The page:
After two different posts about why certain players don’t make sense for and don’t fit on the 2010 Yankees, I thought I’d tackle the people I do think make sense for the Yankees moving forward.
First, is Mike Cameron. I’ve already touched on this scenario so I’ll just do some quick hits as to why Cameron is a good fit for the Yankees:
–His bat is a major upgrade over current centerfielders Melky Cabrera and Brett Gardner
–His defense is still very strong; Cammy was in the positive double digits in CF in ‘08 and ‘09
–He would be a short term commitment for relatively little money
Basically, Cameron is a perfect fit in CF for the Yankees. He could be had on the cheap for a short deal, which would give prospect Austin Jackson more time to develop.
Aside from the DH options I discussed, there aren’t many free agent position players who would fit with the Yankees (aside from Johnny Damon, of course), so I’ll focus on the pitching mound.
First up is right hander Justin Duchscherer. After a very strong 2008, J-Dukes missed all of 2009, save for three games in the minors (one game each at R, A+, and AAA). He went 11 scoreless innings, allowed six hits, struck out eight, and walked just one. In my opinion, the Yankees are fine when it comes to starters, but Duchscherer is a good guy to aim for. He was a starter in the minors before relieving for Oakland, then he was converted back to starting in the aforementioned 2008. With the 2010 Yankees, I think Justin could fill a role similar to that of Alfredo Aceves in 2009. Duchscherer could be a good multiple inning swingman out of the Yankee bullpen and make spot starts when necessary. Like most players coming off of an injury, J-Dukes could come on a non-guaranteed, low money, incentive laden contract. He could be a good investment for the team moving forward.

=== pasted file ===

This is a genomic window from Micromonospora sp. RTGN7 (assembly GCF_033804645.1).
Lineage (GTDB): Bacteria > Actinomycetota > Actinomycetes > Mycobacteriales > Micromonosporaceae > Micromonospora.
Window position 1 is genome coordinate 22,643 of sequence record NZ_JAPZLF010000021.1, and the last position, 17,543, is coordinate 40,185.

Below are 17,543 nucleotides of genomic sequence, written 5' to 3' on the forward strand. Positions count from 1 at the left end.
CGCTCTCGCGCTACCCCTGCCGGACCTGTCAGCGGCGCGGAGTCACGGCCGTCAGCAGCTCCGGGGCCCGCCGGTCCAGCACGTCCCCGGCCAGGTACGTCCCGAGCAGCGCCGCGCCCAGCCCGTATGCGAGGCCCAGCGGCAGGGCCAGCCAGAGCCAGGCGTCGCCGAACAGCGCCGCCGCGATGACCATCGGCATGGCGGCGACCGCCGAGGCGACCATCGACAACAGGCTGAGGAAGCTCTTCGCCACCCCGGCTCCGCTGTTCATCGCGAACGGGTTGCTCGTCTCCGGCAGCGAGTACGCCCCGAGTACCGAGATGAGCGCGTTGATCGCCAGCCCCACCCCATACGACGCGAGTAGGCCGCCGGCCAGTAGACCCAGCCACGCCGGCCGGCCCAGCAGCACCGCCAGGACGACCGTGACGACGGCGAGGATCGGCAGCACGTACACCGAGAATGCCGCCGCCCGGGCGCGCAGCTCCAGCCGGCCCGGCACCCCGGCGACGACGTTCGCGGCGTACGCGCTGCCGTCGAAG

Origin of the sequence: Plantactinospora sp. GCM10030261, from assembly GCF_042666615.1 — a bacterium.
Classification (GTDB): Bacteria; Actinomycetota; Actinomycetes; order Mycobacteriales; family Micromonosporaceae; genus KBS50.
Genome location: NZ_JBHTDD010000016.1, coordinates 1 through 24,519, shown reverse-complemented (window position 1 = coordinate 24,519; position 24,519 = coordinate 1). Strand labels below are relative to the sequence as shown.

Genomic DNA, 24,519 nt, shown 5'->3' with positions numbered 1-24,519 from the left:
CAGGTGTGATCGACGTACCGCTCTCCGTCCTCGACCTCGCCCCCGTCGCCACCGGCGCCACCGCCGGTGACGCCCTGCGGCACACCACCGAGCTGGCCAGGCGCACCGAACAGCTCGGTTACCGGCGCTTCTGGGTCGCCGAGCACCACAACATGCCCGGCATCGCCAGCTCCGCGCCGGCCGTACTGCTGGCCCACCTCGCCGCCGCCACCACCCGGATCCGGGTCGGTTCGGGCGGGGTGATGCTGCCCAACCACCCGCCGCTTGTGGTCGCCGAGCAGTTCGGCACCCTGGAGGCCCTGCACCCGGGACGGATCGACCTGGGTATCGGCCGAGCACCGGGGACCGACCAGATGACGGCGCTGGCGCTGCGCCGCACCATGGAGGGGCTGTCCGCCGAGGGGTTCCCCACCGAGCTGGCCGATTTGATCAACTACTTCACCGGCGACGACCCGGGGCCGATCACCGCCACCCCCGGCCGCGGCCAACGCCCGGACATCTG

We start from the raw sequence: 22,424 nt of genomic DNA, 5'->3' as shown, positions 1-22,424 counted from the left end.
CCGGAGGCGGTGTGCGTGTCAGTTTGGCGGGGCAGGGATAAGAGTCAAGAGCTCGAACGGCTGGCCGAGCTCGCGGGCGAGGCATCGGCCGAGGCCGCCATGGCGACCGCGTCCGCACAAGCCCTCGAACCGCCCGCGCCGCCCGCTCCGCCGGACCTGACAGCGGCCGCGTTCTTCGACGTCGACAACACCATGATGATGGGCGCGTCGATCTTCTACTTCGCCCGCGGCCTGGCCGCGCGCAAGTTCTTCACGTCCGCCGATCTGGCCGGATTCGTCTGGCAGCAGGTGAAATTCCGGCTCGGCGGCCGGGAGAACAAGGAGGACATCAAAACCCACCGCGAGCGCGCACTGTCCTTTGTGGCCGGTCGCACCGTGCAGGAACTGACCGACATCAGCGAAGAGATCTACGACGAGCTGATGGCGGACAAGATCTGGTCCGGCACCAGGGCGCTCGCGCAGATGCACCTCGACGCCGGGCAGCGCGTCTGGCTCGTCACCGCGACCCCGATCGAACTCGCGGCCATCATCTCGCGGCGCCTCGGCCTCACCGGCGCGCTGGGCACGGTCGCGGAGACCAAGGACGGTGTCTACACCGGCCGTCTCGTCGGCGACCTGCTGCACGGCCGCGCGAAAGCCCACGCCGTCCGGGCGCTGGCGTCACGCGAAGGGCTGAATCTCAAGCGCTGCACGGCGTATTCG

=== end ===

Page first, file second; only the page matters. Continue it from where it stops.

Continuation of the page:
Next is another injury case who has a bit more of a track record as a starter, but also has a very established injury record. That pitcher is Kelvim Escobar. Escobar pitched in just one major league game (three MiL games, two at A+, one at AAA) in 2009. On June 6th, at Detroit, Escobar got a loss in a game during which he went five innings, allowed two earned runs, gave up four hits and four walks, while striking out 5. This came after missing all of 2008. Like Duchscherer, Escobar would be strictly a depth signing. In no way should the Yankees sign either one of these guys with expectations that they will pitch all season. Escobar could also relieve, as he’s done so in the past, to stretch his arm out back to full strength before possibly making starts.
Both Duchscherer and Escobar could come on short, incentive laden, team friendly deals to provide meaningful depth to the 2010 Yankee pitching staff. Just to repeat this: neither one of these guys should be signed with the promise, or expectation, of a rotation-spot. If (most likely when) Andy Pettitte returns, the Yankees’ rotation would be full. J-Dukes and Escobar, though, would be very good options in case of injury or the need for a spot start.